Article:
Area and Perimeter Activities and Lessons

Rated 4.88 out of 5, based on 846 reviews
846 Ratings
The Teacher Studio
16.8k Followers
Grade Levels
3rd - 4th
Standards
Resource Type
Formats Included
  • PDF
Pages
20 pages
$4.95
$4.95
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The Teacher Studio
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  1. Area and perimeter concepts are a huge part of third and fourth grade math! Unfortunately, text books often provide low level, fill-in the-blank area and perimeter problems. These three area and perimeter resources are perfect for building understanding, keeping students engaged, and using formati
    Price $10.36Original Price $12.95Save $2.59

Description

This set of five area and perimeter activities can help solidify your students’ understanding of area and perimeter in creative and engaging ways. These fun activities are all in alignment with the expectations for area and perimeter in the Common Core and other rigorous math standards for grades 3-4.

How do I use them?

I use these as a supplement for my textbook—and a replacement for some of the llow-level, fill-in-the-blank area and perimeter worksheets. Students love the hands-on, meaningful activities! So often we ask students to use formulas for area and perimeter but don't work to build conceptual understanding. These activities take care of that!

What is included?

  • 5 engaging area and perimeter lessons
  • All teacher directions including tons of photos to show the ideas in action
  • All needed printables and sheets
  • Work samples
  • Additional practice pages

What are the 5 lessons?

  1. An exploration activity to build the foundations of area and perimeter concepts.
  2. A cooperative challenge task to really get students thinking!
  3. An area and perimeter art activity--and all you need are some narrow strips of paper that you cut yourself!
  4. An "explain your thinking" activity where students look for misconceptions and write about them.
  5. An exploration based on the book "Spaghetti and Meatballs for All" (although the activity could be adapted to be done without the book).

What are my options?

Use as whole class activities, as stations or centers, or as options in math workshop. All of them allow students to practice their skills and deepen understanding about area and perimeter concepts. Additional practice sheets are also included for you to use if you wish.

What are teachers saying about this resource?

"My students absolutely ADORED this product, and that says a lot because they don't typically tell me how much they like a math assignment! I love how it guides students to make important connections without them feeling "guided". That wonderful lightbulb moment that we as teachers are always hoping for happened for almost all of my students with this hands-on project!"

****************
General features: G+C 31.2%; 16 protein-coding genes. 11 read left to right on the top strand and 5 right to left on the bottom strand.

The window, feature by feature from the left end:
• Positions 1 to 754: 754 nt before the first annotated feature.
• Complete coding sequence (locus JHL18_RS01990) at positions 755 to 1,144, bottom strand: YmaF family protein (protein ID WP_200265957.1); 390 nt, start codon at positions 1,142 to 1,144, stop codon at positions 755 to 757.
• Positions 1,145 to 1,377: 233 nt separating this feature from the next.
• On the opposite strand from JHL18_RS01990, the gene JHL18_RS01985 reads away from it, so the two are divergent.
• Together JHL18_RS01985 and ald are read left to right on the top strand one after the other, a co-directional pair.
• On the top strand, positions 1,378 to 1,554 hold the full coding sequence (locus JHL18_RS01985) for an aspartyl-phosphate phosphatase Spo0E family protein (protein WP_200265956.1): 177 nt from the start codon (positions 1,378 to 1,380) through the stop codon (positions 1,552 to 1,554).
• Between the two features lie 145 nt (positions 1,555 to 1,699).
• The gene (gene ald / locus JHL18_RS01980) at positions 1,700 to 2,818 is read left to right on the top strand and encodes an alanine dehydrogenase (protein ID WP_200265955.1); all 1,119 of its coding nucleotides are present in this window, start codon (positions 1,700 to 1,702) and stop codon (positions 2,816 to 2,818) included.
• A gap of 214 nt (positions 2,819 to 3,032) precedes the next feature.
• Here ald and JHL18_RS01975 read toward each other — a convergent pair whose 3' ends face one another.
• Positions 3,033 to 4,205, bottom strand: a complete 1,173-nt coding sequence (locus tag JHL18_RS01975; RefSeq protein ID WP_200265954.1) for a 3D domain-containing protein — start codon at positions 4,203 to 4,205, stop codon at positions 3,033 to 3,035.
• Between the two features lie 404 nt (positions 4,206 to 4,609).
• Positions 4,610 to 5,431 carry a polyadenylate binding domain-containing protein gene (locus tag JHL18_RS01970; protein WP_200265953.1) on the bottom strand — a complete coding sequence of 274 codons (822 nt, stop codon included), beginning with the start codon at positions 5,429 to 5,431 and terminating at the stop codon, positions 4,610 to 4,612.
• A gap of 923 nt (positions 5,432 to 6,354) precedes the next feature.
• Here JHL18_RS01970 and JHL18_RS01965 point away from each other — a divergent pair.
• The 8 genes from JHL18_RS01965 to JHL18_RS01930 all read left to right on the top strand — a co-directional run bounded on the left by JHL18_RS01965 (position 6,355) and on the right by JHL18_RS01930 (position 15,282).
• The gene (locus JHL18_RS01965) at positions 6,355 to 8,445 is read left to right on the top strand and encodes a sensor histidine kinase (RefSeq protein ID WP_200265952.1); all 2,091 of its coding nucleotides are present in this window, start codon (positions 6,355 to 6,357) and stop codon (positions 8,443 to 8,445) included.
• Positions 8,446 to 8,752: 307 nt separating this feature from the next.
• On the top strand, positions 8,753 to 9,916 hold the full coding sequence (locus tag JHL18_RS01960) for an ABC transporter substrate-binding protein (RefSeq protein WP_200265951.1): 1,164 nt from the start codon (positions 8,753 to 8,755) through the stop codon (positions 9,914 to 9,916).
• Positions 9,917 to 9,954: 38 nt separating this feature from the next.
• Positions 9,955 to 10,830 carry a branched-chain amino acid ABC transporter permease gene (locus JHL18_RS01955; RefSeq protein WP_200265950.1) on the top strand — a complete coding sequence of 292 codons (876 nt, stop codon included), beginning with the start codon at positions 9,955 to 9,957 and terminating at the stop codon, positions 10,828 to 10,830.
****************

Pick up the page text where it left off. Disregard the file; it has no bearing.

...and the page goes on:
"I'm never disappointed with a resource from The Teacher Studio. These area and perimeter activities were a wonderful resource to help my students construct their own knowledge of these concepts. The students were engaged and it was easy to scaffold for the students who needed more support. Thanks for another great product."

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Interested in a set of area and perimeter formative assessments? CLICK HERE!

How about some differentiated area and perimeter task cards? CLICK HERE!

* * * * * * * * * * * * * * * * * * * * * * * * * * *

This resource is now a part of a "Teaching Tandem" pairing my Area and Perimeter Formative Assessments AND my 5 Area and Perimeter Activities at a reduced price! CLICK HERE TO CHECK IT OUT!

Do you like incorporating art into math? Check out this great set of angle activities? CLICK HERE!

Total Pages
20 pages
Answer Key
N/A
Teaching Duration
N/A
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Standards

to see state-specific standards (only available in the US).
Recognize area as an attribute of plane figures and understand concepts of area measurement.
Measure areas by counting unit squares (square cm, square m, square in, square ft, and improvised units).
Relate area to the operations of multiplication and addition.
Apply the area and perimeter formulas for rectangles in real world and mathematical problems. For example, find the width of a rectangular room given the area of the flooring and the length, by viewing the area formula as a multiplication equation with an unknown factor.

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